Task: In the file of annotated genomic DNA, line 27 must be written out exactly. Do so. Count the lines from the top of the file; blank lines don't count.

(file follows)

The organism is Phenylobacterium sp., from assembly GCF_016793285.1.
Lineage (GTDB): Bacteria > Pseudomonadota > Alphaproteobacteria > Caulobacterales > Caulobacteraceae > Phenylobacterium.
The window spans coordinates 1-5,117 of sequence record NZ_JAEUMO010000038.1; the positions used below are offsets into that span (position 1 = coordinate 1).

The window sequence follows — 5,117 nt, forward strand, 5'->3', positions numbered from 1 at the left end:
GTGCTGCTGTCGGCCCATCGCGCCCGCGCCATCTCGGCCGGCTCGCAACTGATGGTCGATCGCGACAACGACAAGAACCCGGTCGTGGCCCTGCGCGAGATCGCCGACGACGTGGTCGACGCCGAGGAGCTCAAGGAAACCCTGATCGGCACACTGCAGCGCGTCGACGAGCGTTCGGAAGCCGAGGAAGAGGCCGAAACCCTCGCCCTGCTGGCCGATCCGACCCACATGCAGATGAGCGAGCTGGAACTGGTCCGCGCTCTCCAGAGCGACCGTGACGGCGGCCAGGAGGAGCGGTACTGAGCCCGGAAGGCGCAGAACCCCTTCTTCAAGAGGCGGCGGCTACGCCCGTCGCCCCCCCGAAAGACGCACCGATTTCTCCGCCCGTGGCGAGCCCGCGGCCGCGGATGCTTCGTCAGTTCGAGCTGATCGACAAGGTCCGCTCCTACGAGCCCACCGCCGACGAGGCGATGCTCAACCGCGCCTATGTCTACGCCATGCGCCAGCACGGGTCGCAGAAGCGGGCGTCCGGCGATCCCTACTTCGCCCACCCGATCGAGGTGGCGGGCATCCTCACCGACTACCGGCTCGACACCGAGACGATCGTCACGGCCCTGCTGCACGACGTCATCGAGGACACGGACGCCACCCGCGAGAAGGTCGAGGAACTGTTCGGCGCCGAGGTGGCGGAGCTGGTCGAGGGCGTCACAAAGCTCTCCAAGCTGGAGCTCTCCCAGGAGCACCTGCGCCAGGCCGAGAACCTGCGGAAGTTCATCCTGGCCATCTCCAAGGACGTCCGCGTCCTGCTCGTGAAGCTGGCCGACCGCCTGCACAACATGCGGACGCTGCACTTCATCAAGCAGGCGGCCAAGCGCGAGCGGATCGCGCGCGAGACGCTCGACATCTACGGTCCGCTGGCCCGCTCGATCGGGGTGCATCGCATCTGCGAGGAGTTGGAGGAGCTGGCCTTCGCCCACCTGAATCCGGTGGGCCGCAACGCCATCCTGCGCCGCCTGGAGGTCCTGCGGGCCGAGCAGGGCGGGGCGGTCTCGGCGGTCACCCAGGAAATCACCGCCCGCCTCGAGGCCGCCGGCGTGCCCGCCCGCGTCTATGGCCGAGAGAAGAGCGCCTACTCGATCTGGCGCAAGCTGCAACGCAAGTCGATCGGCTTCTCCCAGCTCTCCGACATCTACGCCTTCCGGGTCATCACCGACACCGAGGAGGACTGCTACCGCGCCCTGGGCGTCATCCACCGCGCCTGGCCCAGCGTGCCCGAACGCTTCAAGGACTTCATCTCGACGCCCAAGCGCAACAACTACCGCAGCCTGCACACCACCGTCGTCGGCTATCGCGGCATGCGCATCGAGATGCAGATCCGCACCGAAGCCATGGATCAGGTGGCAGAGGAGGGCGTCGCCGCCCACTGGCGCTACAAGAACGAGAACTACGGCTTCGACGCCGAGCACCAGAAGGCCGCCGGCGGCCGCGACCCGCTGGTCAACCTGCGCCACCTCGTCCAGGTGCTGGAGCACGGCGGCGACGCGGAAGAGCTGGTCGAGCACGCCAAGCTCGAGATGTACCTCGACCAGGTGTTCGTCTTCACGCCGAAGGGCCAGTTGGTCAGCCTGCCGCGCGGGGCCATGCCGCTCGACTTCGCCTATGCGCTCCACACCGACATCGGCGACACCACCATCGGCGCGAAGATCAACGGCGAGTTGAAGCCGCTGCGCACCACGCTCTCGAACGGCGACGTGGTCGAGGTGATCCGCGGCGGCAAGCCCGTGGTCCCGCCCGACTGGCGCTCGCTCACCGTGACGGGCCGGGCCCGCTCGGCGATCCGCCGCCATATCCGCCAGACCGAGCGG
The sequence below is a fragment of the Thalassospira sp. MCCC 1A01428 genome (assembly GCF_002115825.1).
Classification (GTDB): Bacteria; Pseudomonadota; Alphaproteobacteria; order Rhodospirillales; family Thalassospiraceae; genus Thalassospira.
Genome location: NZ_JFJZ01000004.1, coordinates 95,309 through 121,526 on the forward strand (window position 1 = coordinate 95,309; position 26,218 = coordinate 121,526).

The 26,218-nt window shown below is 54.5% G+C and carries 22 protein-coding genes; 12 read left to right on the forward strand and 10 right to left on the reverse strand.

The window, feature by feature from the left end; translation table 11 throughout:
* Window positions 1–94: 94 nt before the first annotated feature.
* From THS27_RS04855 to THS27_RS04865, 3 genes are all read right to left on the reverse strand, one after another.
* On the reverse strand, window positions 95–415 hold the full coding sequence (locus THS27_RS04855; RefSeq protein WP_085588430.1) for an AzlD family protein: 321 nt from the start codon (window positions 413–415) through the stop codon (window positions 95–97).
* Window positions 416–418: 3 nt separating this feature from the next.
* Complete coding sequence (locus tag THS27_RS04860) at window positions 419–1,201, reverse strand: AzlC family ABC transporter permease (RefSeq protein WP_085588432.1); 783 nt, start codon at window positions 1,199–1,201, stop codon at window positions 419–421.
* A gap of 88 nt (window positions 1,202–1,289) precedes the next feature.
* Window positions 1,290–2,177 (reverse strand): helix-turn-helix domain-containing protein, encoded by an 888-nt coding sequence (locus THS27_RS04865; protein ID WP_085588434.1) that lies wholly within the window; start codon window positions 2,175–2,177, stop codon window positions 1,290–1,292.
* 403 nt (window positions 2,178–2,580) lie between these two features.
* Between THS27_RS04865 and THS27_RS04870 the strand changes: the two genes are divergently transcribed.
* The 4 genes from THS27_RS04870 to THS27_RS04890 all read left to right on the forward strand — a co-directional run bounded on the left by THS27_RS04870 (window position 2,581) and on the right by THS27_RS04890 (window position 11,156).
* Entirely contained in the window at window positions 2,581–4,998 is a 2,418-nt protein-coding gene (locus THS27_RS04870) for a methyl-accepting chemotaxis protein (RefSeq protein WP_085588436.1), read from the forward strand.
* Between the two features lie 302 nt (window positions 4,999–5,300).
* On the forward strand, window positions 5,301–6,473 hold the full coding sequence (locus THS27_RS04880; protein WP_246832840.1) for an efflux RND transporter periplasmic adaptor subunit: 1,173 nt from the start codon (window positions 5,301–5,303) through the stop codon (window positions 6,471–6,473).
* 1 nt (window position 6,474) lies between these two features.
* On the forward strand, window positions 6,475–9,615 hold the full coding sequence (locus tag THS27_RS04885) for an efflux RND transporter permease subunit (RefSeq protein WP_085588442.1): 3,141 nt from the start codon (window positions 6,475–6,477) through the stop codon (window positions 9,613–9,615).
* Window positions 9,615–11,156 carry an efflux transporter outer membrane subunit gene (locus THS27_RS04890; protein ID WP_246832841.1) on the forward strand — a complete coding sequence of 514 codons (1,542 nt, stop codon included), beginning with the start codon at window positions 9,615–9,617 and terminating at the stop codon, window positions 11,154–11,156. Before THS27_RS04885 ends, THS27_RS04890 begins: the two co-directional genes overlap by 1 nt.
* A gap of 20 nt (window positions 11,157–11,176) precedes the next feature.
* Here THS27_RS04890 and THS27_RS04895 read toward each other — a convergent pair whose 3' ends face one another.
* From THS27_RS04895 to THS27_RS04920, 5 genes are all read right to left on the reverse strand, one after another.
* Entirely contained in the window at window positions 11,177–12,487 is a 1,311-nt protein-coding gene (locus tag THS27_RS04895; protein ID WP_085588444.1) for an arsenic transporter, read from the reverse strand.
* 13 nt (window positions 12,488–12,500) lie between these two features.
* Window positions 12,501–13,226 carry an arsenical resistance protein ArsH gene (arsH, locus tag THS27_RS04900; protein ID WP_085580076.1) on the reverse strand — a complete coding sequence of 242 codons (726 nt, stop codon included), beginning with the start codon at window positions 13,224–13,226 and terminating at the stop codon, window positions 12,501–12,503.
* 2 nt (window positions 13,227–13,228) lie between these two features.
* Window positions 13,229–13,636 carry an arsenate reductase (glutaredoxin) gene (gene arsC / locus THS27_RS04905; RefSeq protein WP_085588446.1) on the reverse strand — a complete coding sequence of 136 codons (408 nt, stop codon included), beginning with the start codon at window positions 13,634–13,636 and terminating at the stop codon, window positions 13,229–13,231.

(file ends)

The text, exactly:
* A gap of 20 nt (window positions 11,157–11,176) precedes the next feature.